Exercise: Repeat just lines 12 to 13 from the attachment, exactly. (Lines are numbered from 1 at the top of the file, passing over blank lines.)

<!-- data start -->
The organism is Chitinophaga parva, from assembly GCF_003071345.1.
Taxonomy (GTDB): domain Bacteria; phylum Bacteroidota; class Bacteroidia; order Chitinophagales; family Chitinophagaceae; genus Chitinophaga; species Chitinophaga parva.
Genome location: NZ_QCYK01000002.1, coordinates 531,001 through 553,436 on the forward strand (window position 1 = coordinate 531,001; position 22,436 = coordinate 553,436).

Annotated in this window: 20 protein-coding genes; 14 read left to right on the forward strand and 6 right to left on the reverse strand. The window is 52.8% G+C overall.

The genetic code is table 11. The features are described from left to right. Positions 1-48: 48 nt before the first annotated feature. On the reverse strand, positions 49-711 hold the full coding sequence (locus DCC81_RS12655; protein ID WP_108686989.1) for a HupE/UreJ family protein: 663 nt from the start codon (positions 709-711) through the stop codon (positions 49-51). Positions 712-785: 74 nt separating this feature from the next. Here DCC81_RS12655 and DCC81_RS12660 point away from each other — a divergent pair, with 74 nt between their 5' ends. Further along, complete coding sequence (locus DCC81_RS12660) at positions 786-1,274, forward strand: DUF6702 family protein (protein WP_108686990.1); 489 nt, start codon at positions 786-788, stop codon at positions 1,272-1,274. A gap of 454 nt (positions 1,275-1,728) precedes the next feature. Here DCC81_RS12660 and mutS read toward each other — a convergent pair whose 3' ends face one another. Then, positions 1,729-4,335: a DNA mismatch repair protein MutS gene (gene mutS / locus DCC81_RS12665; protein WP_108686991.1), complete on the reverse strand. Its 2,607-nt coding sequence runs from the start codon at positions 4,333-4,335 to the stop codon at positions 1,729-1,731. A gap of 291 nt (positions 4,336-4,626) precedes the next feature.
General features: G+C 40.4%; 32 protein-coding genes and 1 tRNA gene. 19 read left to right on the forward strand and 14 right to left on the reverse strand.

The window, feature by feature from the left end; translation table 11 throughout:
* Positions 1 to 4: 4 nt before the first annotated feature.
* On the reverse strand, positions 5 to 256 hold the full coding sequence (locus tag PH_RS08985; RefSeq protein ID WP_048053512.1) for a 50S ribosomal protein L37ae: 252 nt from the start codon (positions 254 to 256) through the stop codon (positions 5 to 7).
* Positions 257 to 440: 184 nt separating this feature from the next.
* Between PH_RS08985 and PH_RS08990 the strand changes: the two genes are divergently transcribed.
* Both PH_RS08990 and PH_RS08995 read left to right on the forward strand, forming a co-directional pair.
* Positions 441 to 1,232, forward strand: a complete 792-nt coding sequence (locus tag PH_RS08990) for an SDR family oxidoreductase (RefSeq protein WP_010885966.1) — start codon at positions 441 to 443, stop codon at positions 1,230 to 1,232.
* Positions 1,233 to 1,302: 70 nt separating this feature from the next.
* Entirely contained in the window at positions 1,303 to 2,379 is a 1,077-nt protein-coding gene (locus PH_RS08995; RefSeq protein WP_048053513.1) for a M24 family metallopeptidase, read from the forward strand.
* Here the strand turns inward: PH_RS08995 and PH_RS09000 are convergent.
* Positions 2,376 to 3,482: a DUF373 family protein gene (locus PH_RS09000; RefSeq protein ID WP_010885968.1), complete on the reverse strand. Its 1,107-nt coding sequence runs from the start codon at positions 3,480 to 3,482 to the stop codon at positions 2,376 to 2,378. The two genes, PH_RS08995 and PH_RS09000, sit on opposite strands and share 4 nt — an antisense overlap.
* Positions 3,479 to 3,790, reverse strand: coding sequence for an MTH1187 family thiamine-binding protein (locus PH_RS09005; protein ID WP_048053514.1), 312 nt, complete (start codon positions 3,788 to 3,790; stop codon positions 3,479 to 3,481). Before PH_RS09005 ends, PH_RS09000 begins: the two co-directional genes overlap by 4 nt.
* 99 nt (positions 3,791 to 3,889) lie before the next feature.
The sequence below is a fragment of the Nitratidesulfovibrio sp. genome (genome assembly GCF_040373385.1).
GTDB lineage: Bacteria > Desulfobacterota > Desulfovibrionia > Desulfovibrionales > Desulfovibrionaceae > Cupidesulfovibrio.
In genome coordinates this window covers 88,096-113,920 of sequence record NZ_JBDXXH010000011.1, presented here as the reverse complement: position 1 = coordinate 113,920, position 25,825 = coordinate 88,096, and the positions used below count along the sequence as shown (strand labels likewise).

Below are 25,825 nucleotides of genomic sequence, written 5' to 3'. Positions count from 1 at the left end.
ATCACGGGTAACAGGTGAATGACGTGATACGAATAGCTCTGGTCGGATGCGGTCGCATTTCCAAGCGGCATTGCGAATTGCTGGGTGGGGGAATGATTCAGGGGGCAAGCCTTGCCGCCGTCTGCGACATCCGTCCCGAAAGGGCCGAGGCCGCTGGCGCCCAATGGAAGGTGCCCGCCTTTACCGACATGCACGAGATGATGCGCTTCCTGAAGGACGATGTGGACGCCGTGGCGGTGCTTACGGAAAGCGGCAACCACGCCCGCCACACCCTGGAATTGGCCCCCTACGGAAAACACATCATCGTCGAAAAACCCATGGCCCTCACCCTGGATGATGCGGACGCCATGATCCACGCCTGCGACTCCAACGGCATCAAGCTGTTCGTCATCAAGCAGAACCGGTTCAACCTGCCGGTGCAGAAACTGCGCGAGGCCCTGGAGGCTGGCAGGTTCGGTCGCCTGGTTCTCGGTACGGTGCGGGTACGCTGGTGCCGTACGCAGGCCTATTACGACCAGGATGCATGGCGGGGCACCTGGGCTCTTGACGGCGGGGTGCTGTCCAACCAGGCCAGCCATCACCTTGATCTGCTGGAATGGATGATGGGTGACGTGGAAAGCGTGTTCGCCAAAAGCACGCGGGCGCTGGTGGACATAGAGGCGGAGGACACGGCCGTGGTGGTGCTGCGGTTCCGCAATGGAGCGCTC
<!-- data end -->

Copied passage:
* Both PH_RS08990 and PH_RS08995 read left to right on the forward strand, forming a co-directional pair.
* Positions 441 to 1,232, forward strand: a complete 792-nt coding sequence (locus tag PH_RS08990) for an SDR family oxidoreductase (RefSeq protein WP_010885966.1) — start codon at positions 441 to 443, stop codon at positions 1,230 to 1,232.